This new iMac looks like the old iMac, until you turn it on in a bright room.
Apple may be moving away from Intel chips, but it's not done with them yet. This year's iMac upgrade has just been announced, which adds Intel's latest line of processors, more RAM, improved graphics and a screen option that borrows from the Pro XDR display announced alongside the Mac Pro.
The screen has the same 5K (5,120 x 2,880) resolution and P3 colour gamut as the previous model, what's different – if you're prepared to pay £500/US$500 more – is its texture. The optional nano-texture glass option uses a process that Apple describes as 'etching the glass itself at the nanometre level' to reduce reflections and glare.
The display also now supports Apple's True Tone technology, which adjusts the colour temperature of its output to match the lighting of the room it's in.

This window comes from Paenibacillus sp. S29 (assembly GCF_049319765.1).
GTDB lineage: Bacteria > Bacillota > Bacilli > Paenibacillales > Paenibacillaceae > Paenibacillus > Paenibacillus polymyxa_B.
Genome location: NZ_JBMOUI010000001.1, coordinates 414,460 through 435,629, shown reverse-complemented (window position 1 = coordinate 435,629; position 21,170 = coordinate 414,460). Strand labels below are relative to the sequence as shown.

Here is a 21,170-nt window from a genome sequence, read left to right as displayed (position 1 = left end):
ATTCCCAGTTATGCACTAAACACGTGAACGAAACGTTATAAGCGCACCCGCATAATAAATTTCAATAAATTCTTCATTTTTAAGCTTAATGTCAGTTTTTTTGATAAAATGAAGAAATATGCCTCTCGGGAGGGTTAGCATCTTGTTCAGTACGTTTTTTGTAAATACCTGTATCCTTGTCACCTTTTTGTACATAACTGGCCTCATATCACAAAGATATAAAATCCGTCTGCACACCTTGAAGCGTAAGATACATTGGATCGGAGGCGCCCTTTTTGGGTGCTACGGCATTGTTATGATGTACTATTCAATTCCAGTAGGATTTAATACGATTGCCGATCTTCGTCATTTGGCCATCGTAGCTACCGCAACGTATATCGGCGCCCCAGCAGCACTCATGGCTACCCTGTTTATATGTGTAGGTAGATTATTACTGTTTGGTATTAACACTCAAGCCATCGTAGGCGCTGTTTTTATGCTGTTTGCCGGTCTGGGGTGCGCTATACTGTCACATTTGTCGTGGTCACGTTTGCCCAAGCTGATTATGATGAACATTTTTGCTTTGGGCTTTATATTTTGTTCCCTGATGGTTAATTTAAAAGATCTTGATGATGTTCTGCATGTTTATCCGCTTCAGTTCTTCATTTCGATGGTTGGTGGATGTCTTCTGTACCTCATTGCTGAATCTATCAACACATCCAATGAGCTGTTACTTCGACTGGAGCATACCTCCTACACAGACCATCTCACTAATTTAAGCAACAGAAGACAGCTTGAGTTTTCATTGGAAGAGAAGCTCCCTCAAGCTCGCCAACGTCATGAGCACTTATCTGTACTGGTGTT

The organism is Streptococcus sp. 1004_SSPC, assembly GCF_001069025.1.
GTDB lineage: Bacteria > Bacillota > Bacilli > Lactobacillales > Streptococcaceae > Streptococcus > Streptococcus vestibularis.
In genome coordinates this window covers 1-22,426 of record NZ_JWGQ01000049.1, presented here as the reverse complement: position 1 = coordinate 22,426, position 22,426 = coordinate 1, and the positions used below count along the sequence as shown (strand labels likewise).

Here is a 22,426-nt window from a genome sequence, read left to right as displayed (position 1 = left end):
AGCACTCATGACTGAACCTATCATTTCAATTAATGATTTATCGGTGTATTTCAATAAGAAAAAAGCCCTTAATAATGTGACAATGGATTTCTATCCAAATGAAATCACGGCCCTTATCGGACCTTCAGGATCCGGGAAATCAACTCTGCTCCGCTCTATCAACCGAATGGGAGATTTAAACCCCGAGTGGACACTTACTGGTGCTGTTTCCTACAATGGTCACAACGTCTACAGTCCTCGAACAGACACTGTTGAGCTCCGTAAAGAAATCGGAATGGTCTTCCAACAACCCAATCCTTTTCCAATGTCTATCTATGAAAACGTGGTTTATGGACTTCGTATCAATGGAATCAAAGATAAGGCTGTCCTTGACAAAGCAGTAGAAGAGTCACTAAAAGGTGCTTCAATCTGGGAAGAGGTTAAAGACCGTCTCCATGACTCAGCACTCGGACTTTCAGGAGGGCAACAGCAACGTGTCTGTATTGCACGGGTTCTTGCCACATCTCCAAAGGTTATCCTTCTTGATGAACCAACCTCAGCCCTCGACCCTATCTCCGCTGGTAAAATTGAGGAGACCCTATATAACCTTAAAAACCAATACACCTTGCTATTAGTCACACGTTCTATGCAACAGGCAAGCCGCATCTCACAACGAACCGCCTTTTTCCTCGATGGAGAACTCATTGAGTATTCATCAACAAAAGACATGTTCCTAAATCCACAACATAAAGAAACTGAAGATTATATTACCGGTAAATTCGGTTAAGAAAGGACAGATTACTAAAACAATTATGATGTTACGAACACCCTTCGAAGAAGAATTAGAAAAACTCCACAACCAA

There are Core i5, i7 and i9 options, topping out a 3.6GHz i9 that can 'Turbo Boost' up to 5GHz when not all of its cores are being used.
The max RAM has doubled to 128GB, and storage by four times to 8TB. The GPU options are an AMD Radeon Pro 5500XT or 5700 – both with 8GB of their own memory – or a 5700XT with 16GB.
Apple says that a top-spec model delivers up to 35% faster rendering in Maya using the Arnold renderer, and up to 55% faster ProRender in Cinema 4D (top) – compared to an 8-core previous-generation model with a Radeon Pro Vega 48 GPU.
Pricing begins at £1,799/$1,799 – rising to £4,899 for a model with a 10-core i9 processor, 32GB of RAM, 2TB of storage and a Radeon Pro 5700XT. Pushing the spec beyond this point gets you into money's-no-object territory – £8,799/$8,799 for an iMac with 10-core i9 processor, 128GB of RAM, 8TB of storage, a Radeon Pro 5700XT and 10 Gigabit ethernet.